Book review: Evidence-informed learning design

Content

The number one goal of our learning designers here at Acolad is to design experiences that ensure learners develop the skills their organization needs to succeed. One way we do that is to follow the learning sciences.

Evidence-Informed Learning Design by Mirjam Neelen and Paul Kirschner is our go-to book for ensuring the techniques we use in our learning solutions are based on evidence, not fads or myths. 

 

Dispelling learning myths with a critical mind 

Myths in learning are everywhere. Basing learning solutions on these myths is a waste of time, money, and effort. Worse, they send us in the wrong direction, meaning learners aren’t getting the best experience they could. This book attempts to dispel these learning myths and guide us towards critical examination of the techniques we use when designing learning.  

Take learning styles or multiple intelligences, for example. How many times have we all heard someone say something like: “we should make sure this lesson allows for different learning styles”, or “there should be more options that people can choose, based on their preferred learning style”. 

This particular myth has been around for decades and refuses to go away. Not only is there no evidence to support the claim, there is an awful lot of evidence to refute it. Neelen and Kirschner give three reasons for this:  

  1. People aren’t usually the best judges of how they learn best 
  2. The cognitive differences between people are gradual rather than nominal, and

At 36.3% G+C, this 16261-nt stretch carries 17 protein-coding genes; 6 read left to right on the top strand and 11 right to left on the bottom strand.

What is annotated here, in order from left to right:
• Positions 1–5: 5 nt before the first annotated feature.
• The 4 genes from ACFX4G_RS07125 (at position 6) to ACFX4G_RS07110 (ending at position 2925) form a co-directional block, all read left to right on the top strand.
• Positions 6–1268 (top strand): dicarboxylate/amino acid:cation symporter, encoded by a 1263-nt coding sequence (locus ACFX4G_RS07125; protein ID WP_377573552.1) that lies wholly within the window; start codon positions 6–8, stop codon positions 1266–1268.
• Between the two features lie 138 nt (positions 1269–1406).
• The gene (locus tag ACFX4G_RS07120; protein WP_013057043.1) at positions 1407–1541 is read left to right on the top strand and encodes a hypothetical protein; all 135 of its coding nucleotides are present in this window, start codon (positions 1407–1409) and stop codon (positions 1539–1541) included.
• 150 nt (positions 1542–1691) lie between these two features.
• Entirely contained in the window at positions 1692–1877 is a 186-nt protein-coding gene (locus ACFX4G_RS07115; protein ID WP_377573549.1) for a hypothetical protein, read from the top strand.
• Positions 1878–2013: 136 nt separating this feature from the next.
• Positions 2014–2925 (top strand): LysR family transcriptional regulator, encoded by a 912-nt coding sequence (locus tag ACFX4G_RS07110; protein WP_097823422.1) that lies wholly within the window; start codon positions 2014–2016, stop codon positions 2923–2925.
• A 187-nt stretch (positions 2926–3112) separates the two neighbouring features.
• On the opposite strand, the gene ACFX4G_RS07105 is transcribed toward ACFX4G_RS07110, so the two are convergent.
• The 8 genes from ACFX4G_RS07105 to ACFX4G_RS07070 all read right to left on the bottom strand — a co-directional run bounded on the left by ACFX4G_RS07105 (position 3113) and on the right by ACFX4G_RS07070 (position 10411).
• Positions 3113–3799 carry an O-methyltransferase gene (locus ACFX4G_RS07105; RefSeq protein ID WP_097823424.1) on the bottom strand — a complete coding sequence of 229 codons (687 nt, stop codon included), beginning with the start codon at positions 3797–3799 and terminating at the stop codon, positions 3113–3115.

3. The categories that we are pigeonholed into (visual learners, kinaesthetic, pragmatists, etc.) aren’t universally agreed upon by those that promote the learning styles theory. 
 

Making a measurable difference on learning success 

The book is packed full of tips, tools, and techniques for how to identify myths about learning, and more importantly, how to incorporate evidence-informed strategies into learning solutions. The authors show us how to interpret scientific literature and learning science research, allowing us to make measurable improvements to what we design.  

As elearning designers, we find the chapter on self-directed learning particularly interesting. Elearning is usually studied alone, but we can support the learner through the course by scaffolding and using just-in-time feedback.

The authors also stress the need for a symbiotic relationship between the goals of the learners and the organization: the learning must help both. This is why at Acolad we agree clear, measurable goals with our customers for every lesson we design.  

In summary, this book is an essential reference guide to make sure that learning experiences are (to borrow the authors’ words) effective, efficient, and enjoyable.  

Our verdict? If you work in learning and development, this book is a must read.